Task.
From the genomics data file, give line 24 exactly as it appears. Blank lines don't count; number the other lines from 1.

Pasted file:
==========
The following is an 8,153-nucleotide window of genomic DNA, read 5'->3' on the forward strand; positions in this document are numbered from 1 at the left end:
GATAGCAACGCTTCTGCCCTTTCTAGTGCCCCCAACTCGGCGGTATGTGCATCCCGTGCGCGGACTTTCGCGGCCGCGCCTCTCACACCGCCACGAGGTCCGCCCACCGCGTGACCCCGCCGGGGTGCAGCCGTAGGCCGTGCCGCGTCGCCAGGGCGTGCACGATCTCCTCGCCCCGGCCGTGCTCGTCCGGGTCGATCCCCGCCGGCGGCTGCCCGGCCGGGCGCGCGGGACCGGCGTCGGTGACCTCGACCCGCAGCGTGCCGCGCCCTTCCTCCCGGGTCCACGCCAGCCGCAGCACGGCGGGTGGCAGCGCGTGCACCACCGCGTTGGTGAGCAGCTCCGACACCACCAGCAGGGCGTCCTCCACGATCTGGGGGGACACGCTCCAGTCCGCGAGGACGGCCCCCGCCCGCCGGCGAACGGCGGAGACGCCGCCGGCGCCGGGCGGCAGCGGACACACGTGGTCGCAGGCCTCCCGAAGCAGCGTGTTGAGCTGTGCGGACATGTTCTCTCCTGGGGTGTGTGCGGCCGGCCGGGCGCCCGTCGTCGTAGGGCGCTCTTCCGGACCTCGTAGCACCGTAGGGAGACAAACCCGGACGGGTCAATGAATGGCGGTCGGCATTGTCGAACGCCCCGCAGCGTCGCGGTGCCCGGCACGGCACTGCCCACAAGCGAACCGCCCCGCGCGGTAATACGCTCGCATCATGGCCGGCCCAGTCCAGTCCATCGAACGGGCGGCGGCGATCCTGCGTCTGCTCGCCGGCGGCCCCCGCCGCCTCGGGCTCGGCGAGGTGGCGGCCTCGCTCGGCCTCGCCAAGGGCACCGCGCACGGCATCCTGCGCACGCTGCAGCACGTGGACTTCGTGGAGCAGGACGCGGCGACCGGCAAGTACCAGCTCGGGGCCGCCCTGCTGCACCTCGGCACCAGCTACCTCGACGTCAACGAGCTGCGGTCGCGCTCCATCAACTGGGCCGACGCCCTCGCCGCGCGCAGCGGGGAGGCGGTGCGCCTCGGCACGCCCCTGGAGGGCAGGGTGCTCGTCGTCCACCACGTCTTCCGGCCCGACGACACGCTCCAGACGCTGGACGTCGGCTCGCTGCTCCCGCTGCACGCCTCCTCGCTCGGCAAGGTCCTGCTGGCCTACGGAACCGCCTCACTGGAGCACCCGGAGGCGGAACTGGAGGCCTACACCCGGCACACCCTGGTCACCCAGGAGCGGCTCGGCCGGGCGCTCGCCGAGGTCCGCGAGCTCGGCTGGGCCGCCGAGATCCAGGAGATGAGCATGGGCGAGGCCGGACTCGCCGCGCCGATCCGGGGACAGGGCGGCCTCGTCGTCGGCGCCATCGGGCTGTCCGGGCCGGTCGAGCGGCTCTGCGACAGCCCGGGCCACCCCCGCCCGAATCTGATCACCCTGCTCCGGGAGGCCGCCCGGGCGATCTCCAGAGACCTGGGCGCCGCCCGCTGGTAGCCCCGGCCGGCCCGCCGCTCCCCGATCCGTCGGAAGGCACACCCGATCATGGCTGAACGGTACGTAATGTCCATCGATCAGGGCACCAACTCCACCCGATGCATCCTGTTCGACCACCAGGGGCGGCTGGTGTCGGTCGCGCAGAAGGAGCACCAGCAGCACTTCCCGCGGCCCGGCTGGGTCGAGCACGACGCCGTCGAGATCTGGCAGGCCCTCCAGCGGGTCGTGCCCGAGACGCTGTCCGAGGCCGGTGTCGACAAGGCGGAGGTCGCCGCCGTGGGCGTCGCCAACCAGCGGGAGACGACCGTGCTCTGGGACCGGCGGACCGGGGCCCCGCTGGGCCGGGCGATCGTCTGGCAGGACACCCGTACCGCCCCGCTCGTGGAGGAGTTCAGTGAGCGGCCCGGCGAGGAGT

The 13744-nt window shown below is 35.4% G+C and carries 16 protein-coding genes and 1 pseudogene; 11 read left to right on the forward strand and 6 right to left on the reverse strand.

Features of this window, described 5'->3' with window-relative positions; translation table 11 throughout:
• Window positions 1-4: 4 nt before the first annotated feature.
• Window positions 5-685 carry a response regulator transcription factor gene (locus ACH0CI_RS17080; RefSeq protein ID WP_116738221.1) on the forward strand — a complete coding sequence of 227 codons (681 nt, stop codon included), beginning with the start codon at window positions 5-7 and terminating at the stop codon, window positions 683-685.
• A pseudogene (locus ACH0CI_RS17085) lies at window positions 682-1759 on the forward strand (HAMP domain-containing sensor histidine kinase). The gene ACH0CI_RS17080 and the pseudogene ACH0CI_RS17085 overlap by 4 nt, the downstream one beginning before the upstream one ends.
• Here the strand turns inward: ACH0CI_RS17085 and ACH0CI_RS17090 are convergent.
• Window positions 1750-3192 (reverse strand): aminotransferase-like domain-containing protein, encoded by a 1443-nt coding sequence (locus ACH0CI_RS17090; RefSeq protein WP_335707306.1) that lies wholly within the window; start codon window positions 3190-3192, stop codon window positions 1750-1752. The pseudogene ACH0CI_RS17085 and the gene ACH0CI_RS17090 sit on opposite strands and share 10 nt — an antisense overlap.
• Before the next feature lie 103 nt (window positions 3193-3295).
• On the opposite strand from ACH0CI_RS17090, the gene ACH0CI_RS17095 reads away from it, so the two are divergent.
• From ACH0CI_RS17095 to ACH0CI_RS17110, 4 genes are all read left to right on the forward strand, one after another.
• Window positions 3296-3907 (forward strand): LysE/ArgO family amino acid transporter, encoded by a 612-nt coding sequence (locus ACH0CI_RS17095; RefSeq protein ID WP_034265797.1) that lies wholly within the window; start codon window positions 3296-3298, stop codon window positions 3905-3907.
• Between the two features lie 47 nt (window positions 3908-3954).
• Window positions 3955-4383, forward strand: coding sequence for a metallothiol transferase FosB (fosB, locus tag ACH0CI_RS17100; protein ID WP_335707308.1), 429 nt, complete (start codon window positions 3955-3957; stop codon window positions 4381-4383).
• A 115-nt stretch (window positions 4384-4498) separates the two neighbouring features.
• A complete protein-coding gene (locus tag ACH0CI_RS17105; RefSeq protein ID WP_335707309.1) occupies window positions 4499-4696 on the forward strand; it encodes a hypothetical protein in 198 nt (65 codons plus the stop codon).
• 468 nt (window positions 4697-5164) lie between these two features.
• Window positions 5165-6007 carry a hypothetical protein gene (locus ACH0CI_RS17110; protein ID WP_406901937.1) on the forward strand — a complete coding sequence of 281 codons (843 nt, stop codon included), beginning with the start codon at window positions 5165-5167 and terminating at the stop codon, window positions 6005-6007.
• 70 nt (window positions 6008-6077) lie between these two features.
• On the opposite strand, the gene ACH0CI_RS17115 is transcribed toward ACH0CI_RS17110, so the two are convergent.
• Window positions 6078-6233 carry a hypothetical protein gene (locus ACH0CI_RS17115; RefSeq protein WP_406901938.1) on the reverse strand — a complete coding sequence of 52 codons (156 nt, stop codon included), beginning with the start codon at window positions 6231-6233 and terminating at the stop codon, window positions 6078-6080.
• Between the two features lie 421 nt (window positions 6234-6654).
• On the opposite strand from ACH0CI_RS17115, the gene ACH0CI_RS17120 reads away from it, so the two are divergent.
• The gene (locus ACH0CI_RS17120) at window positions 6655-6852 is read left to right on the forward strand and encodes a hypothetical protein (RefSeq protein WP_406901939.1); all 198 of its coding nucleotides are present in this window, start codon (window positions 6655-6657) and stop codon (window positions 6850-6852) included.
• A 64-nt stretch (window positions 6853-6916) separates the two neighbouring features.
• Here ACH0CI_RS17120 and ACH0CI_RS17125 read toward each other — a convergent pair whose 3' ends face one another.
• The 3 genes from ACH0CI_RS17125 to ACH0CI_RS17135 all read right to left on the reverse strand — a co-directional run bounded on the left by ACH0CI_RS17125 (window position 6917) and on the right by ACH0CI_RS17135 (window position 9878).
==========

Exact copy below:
• On the opposite strand from ACH0CI_RS17115, the gene ACH0CI_RS17120 reads away from it, so the two are divergent.